The first thing you’ll notice upon entering the Lucie Stern Theater is the beautiful stage decoration.  Even the wall lights have been turned into overflowing fern pots.  You are immediately immersed in a rainbow of rich island colors and no detail is left out.  Sit down and get ready for a joyous 95 minute trip to the Caribbean.

Clockwise, from bottom right: Ti Moune (Salisha Thomas), Agwe, God of Water (Omari Tau), Papa Ge, Demon of Death (Max Kumangai), Asaka, Mother of the Earth (Safiya Fredericks), and Erzulie, Goddess of Love (Adrienne Muller). Photo credit: Mark Kitaoka

Once On This Island tells a story of the people of Haiti, the “jewel of the Antilles.”   After a terrible storm, a little girl is very afraid and the island people tell her a story to cheer her up.  What follows is a magical, mythical fairytale set to bouncing happy music and tremendously invigorating dancing.  It is the story of little orphaned Ti Moune (Salisha Thomas), blessed and cursed by the gods, who struggles to discover her place in the world and the meaning of her life.  We are taken for the ride with her, meeting island gods, learning some of the French history of Haiti, and discovering the magic of music and dance.  It’s a story of racism, classism and humanism.  The cast is made up of beautiful, talented actors whose skin tones range from the darkest chocolate to the brightest cream, and that is integral to the story.  It is a true ensemble cast, with no player more or less important the another, and they each bring something so special, individual and important to the story.

The stage is amazing, and the props, costumes and hair are equally fantastic.  The flood is an aquatic beauty, the rain dance is a visual masterpiece, the set lighting is deep and saturated, and the costumes… well, I need one of those frog hats.  Hair ranges from natural beauty to the most handsome braids, and it’s all very impressive.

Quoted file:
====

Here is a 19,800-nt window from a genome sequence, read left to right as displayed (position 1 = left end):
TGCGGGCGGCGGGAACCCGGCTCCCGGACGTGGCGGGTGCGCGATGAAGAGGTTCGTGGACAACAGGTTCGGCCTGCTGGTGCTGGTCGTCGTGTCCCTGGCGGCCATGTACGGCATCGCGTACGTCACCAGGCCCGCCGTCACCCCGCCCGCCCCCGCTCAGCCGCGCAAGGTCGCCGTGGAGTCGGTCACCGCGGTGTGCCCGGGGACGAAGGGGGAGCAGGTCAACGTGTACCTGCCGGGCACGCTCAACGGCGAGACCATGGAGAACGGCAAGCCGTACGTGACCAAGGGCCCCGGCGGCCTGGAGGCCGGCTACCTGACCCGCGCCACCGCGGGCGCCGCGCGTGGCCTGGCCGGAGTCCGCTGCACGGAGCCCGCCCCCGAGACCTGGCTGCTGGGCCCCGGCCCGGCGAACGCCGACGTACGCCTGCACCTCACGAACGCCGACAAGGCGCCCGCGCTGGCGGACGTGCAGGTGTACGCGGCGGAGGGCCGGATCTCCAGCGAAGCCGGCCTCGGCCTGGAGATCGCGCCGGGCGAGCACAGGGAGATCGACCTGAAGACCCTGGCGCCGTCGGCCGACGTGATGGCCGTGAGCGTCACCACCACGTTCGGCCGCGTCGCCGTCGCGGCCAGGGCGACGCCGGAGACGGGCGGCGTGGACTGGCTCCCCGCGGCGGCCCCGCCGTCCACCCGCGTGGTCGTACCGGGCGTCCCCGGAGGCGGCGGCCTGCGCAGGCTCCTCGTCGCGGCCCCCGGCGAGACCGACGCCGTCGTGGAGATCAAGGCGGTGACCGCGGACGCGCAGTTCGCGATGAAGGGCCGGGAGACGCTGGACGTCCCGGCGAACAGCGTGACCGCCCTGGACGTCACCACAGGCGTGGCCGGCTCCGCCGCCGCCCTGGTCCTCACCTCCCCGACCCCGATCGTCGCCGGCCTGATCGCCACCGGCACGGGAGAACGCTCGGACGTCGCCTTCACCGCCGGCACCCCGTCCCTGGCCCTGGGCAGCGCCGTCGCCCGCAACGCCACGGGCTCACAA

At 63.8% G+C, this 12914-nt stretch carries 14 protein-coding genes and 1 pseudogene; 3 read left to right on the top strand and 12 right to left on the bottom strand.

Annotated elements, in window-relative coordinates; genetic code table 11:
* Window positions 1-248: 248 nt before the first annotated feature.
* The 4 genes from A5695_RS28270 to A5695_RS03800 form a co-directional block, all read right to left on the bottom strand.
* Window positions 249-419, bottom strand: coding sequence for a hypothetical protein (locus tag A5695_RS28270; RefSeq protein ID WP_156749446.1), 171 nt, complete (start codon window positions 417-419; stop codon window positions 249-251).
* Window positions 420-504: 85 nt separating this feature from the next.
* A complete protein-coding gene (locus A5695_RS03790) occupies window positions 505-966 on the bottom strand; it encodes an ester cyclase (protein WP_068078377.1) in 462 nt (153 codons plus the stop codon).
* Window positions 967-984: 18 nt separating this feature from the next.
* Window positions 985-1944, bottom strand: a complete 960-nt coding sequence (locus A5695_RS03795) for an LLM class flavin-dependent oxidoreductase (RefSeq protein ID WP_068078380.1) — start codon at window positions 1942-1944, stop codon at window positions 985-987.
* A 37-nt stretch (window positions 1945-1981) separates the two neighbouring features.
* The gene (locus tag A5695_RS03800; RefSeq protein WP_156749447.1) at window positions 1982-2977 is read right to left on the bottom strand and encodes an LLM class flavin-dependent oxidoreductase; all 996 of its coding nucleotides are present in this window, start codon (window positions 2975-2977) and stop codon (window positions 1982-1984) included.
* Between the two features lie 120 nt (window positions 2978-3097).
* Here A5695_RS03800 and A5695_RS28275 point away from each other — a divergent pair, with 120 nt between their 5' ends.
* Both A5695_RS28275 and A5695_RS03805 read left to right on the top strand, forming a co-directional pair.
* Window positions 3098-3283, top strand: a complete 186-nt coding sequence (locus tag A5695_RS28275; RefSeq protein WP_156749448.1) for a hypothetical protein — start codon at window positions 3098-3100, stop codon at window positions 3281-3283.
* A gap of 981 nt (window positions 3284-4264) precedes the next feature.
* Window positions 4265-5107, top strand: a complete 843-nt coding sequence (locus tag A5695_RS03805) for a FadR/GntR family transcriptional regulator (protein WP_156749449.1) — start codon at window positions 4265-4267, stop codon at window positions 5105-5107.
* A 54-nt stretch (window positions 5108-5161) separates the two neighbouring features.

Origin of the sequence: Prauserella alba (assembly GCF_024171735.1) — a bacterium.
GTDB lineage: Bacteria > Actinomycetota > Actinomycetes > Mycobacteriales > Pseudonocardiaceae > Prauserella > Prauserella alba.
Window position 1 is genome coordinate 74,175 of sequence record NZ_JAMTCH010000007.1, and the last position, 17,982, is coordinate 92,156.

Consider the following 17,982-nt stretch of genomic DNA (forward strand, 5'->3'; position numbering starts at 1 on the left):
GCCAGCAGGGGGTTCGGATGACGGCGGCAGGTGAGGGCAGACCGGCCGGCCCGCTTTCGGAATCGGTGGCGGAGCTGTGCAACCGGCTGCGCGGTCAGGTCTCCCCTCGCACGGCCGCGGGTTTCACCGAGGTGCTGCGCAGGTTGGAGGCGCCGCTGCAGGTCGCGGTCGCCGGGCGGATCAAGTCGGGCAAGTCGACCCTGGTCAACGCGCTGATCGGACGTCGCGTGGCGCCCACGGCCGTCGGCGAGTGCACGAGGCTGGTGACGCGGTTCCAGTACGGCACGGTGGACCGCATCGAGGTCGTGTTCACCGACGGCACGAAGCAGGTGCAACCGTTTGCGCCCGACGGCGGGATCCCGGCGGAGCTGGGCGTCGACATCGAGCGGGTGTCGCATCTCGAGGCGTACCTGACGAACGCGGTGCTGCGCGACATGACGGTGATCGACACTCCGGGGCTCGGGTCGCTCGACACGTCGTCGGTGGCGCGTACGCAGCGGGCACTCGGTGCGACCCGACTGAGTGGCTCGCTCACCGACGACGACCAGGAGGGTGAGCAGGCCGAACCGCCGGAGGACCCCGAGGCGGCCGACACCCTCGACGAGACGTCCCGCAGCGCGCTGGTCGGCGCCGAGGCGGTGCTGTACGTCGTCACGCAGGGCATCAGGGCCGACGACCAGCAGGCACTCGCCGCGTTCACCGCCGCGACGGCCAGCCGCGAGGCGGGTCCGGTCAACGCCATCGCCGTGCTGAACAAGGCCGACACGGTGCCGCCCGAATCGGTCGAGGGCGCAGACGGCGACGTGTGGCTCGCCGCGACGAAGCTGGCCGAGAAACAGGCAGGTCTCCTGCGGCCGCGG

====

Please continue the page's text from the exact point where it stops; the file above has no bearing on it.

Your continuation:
Papa Ge, Demon of Death (Max Kumangai) visits Ti Moune (Salisha Thomas). Photo credit: Tracy Martin

But the magic is in the music, singing and dancing.  We are treated to soaring ballads of love and loss, and joyous songs that make you want to jump out of your seat and move. At one point there is a graceful ballet, and then it is replaced by a soulful island dance of life and spirit, and you suddenly realize the island dance is the one you want to perform, every day and every night, for the rest of your life.

It’s a visual treat, it’s medicine for the soul, it makes you happy to be alive.  And it will make you want to go home and dance, and dance, and dance.

.

ONCE ON THIS ISLAND
Through March 30
TheareWorks
Lucie Stern Theatre
Palo Alto

Little Women brings Big Surprises and Holiday Joy

(l-r) Arielle Fishman, Emily Koch, Sharon Rietkerk, and Julia Belanoff star as the March sisters - Amy, Jo, Meg, and Beth. Photo credit: Mark Kitaoka

Little Women the musical, produced by TheatreWorks, is quite simply one of the best shows I’ve seen this year (and this year has been full of some fantastic shows).  One of the best (and rare) parts of reviewing theater is coming across an unexpected gem, and Saturday evening’s Opening Night was the Hope Diamond.

“Little Women”, by Louisa May Alcott, is the story of four sisters who vow to stick together forever when they are young in the 1860s.  Father is off in the war, and while the family is short on money, they have an abundance of love.  Jo March, the second sister, narrates the story and has ambitions of being a writer.  For many young girls who read the book, Jo is the favorite as she insists on living life according to her own terms and not 19th century society’s.